The best place to start is of course with that idea, but from there it’s really important to flesh out the plotline/outline of the thing. It doesn’t really matter where you write, as long as your idea for your novel fires your imagination and keeps on firing it long after the fourth draft. That’s how you know you are into the gold of your own imagination! Second only to the actual idea, the plot/outline is the single most important thing, because the story has to make sense chronologically as well as in detail and geographically. The characters in your head are trying to become “real people”. Or whatever they are called on their world, and you have to have a really good system for keeping track of them and all the junk they haul around, lose and carry to that “oh so important place” way over wherever they are going; and of course there is also the return trip. Keep a notebook, a bunch of index cards, draw a map write, write, and write some more. It’s how we as “writers” evolve the storyline/plot/outline. If you don’t love doing this type of tedious task, then perhaps you might consider skipping the writing thing all together. After all there are other professions out there, some even pay you! This is my website and eventually I will be posting more stuff about what and why I choose to write. Keep checking back!

What is a Writer? No Really!

A writer is a person who uses written words in various styles and techniques to communicate their ideas. Writers produce various forms of literary art and creative writing such as novels, short stories, poetry, plays, screenplays, and essays as well as various reports and news articles that may be of interest to the public. Writers' texts are published across a range of media. Skilled writers who are able to use language to express ideas well often contribute significantly to the cultural content of a society. The word is also used elsewhere in the arts – such as songwriter – but as a standalone term, "writer" normally refers to the creation of written language. Some writers work from an oral tradition.

Writers can produce material across a number of genres, fictional or non-fictional. Other writers use multiple media – for example, graphics or illustration – to enhance the communication of their ideas. Another recent demand has been created by civil and government readers for the work of non-fictional technical writers, whose skills create understandable, interpretive documents of a practical or scientific nature. Some writers may use images (drawing, painting, and graphics) or multimedia to augment their writing. In rare instances, creative writers are able to communicate their ideas via music as well as words.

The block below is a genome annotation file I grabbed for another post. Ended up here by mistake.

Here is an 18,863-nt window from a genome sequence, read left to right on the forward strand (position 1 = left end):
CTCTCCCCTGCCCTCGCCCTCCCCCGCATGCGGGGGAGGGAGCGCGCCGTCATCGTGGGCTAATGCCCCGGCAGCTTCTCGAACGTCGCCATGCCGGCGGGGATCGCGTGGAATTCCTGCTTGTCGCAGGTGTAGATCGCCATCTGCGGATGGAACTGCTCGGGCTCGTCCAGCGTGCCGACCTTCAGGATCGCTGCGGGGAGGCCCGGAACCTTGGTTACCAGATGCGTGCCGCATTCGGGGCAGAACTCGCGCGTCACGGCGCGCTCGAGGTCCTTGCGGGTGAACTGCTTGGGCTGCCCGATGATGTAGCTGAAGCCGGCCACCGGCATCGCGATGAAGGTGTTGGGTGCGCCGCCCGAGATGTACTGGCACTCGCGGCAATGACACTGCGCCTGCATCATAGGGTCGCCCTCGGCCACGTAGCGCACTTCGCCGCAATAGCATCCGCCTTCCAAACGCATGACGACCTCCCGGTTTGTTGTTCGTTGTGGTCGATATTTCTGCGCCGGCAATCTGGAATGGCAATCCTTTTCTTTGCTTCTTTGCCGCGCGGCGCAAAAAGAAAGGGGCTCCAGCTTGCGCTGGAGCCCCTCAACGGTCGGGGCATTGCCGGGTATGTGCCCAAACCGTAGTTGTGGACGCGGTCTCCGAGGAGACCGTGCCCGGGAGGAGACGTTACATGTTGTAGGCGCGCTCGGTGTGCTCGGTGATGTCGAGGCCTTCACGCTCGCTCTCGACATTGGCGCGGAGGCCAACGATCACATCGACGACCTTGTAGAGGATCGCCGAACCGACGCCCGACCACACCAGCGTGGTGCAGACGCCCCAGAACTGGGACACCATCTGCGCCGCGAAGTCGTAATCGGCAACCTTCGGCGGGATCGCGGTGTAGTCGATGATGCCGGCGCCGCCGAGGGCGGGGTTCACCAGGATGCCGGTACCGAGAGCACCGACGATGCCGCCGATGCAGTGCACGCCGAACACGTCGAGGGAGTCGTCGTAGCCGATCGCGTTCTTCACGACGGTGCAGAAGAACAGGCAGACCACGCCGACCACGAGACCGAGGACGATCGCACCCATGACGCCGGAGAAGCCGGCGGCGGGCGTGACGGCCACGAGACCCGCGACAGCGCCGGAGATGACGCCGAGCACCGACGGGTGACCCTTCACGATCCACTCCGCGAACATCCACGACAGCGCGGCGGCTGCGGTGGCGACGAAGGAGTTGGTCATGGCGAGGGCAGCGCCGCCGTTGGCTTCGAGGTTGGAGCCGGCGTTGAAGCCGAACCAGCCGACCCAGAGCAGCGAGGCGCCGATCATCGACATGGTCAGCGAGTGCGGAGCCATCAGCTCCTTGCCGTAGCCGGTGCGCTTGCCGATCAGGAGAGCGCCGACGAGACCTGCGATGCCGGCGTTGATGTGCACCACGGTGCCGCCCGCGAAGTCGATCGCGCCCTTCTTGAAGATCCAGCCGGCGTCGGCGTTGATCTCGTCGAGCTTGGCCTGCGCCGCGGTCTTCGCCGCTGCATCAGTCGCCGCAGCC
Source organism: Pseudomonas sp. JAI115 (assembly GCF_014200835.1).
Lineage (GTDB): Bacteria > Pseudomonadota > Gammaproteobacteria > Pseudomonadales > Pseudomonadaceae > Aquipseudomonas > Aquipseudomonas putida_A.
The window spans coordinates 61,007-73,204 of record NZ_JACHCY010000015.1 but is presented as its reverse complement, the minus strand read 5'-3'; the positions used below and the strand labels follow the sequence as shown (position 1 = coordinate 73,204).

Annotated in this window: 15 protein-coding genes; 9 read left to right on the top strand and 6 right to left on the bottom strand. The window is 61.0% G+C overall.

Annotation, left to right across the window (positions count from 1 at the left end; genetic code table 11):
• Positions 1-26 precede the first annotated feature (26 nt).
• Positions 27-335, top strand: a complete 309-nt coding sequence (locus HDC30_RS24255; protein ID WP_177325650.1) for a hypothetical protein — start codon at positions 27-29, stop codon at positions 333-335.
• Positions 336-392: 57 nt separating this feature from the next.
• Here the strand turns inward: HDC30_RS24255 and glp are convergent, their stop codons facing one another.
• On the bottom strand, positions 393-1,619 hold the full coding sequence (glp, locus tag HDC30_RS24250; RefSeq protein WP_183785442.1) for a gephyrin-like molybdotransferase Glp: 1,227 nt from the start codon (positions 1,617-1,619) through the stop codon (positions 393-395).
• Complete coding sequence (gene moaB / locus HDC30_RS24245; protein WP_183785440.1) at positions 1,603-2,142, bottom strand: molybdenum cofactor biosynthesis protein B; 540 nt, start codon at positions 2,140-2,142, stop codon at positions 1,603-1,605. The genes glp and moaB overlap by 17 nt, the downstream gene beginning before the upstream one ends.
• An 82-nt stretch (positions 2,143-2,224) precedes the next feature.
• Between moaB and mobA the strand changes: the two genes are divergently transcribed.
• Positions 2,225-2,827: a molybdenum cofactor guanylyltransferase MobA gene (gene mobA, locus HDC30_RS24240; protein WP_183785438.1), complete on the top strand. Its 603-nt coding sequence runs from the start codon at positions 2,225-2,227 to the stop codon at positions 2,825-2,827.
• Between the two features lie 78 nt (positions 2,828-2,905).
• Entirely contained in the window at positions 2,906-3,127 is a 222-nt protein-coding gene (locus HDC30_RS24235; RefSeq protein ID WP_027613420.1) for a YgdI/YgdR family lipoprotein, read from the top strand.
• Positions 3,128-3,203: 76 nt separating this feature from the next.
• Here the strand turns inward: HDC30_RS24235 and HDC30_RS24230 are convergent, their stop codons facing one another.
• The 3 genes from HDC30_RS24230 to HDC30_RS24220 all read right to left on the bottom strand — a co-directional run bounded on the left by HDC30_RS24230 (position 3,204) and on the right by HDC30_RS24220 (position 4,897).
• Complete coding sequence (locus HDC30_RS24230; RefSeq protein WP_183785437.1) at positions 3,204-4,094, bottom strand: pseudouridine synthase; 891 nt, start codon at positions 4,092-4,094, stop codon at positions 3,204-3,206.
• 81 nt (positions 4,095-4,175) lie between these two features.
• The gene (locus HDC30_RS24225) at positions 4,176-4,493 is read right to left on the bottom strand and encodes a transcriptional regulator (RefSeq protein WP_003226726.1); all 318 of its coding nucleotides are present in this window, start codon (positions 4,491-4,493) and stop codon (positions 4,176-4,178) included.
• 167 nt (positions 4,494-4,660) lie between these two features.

As well as producing their own written works, writers often write on how they write (that is, the process they use); why they write (that is, their motivation); and also comment on the work of other writers (criticism). Writers work professionally or non-professionally, that is, for payment or without payment and may be paid either in advance (or on acceptance), or only after their work is published. Payment is only one of the motivations of writers and many are never paid for their work.

The term writer is often used as a synonym of author, although the latter term has a somewhat broader meaning and is used to convey legal responsibility for a piece of writing, even if its composition is anonymous, unknown or collaborative. Being an Author does not always mean that you wrote the piece of work in the first place! Many famous relatively literate people just don’t have the skill to plant their ass in a chair for the better part of a day and get the thing they want written done; So they hire a ghost-writer to do the work and they may edit it for content, or not. Ultimately putting their “good name” on the finished work and in this way they can call themselves “authors”, but they are definitely not writers.